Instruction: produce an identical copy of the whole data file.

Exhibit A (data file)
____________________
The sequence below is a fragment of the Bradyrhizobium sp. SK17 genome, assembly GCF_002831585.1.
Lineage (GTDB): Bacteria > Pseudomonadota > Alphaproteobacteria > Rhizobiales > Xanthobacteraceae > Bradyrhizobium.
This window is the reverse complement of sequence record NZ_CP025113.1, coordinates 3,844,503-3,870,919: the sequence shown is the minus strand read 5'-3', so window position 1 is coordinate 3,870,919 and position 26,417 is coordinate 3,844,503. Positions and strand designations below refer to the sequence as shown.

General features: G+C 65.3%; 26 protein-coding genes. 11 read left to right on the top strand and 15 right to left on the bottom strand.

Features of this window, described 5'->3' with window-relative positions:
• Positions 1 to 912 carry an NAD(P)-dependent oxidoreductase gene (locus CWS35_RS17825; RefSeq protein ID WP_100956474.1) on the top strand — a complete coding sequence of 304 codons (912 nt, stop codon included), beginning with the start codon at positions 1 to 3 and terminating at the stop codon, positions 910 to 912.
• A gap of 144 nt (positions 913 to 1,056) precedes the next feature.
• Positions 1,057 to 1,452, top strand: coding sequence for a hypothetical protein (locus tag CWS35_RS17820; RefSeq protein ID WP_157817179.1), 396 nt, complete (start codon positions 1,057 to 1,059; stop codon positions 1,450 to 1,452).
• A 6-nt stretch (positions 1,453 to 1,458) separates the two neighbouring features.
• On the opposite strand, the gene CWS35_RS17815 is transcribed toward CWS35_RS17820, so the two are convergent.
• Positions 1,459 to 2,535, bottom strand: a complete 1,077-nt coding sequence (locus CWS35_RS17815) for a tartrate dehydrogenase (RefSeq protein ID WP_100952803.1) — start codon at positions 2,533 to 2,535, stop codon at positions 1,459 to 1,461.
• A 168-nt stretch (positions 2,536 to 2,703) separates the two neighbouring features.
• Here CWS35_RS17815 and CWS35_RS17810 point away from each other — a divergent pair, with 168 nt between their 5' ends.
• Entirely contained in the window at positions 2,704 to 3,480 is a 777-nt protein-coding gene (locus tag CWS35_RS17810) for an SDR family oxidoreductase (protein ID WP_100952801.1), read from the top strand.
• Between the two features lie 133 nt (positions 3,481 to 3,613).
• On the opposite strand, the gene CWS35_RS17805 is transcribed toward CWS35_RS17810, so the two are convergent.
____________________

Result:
The sequence below is a fragment of the Bradyrhizobium sp. SK17 genome, assembly GCF_002831585.1.
Lineage (GTDB): Bacteria > Pseudomonadota > Alphaproteobacteria > Rhizobiales > Xanthobacteraceae > Bradyrhizobium.
This window is the reverse complement of sequence record NZ_CP025113.1, coordinates 3,844,503-3,870,919: the sequence shown is the minus strand read 5'-3', so window position 1 is coordinate 3,870,919 and position 26,417 is coordinate 3,844,503. Positions and strand designations below refer to the sequence as shown.

General features: G+C 65.3%; 26 protein-coding genes. 11 read left to right on the top strand and 15 right to left on the bottom strand.

Features of this window, described 5'->3' with window-relative positions:
• Positions 1 to 912 carry an NAD(P)-dependent oxidoreductase gene (locus CWS35_RS17825; RefSeq protein ID WP_100956474.1) on the top strand — a complete coding sequence of 304 codons (912 nt, stop codon included), beginning with the start codon at positions 1 to 3 and terminating at the stop codon, positions 910 to 912.
• A gap of 144 nt (positions 913 to 1,056) precedes the next feature.
• Positions 1,057 to 1,452, top strand: coding sequence for a hypothetical protein (locus tag CWS35_RS17820; RefSeq protein ID WP_157817179.1), 396 nt, complete (start codon positions 1,057 to 1,059; stop codon positions 1,450 to 1,452).
• A 6-nt stretch (positions 1,453 to 1,458) separates the two neighbouring features.
• On the opposite strand, the gene CWS35_RS17815 is transcribed toward CWS35_RS17820, so the two are convergent.
• Positions 1,459 to 2,535, bottom strand: a complete 1,077-nt coding sequence (locus CWS35_RS17815) for a tartrate dehydrogenase (RefSeq protein ID WP_100952803.1) — start codon at positions 2,533 to 2,535, stop codon at positions 1,459 to 1,461.
• A 168-nt stretch (positions 2,536 to 2,703) separates the two neighbouring features.
• Here CWS35_RS17815 and CWS35_RS17810 point away from each other — a divergent pair, with 168 nt between their 5' ends.
• Entirely contained in the window at positions 2,704 to 3,480 is a 777-nt protein-coding gene (locus tag CWS35_RS17810) for an SDR family oxidoreductase (protein ID WP_100952801.1), read from the top strand.
• Between the two features lie 133 nt (positions 3,481 to 3,613).
• On the opposite strand, the gene CWS35_RS17805 is transcribed toward CWS35_RS17810, so the two are convergent.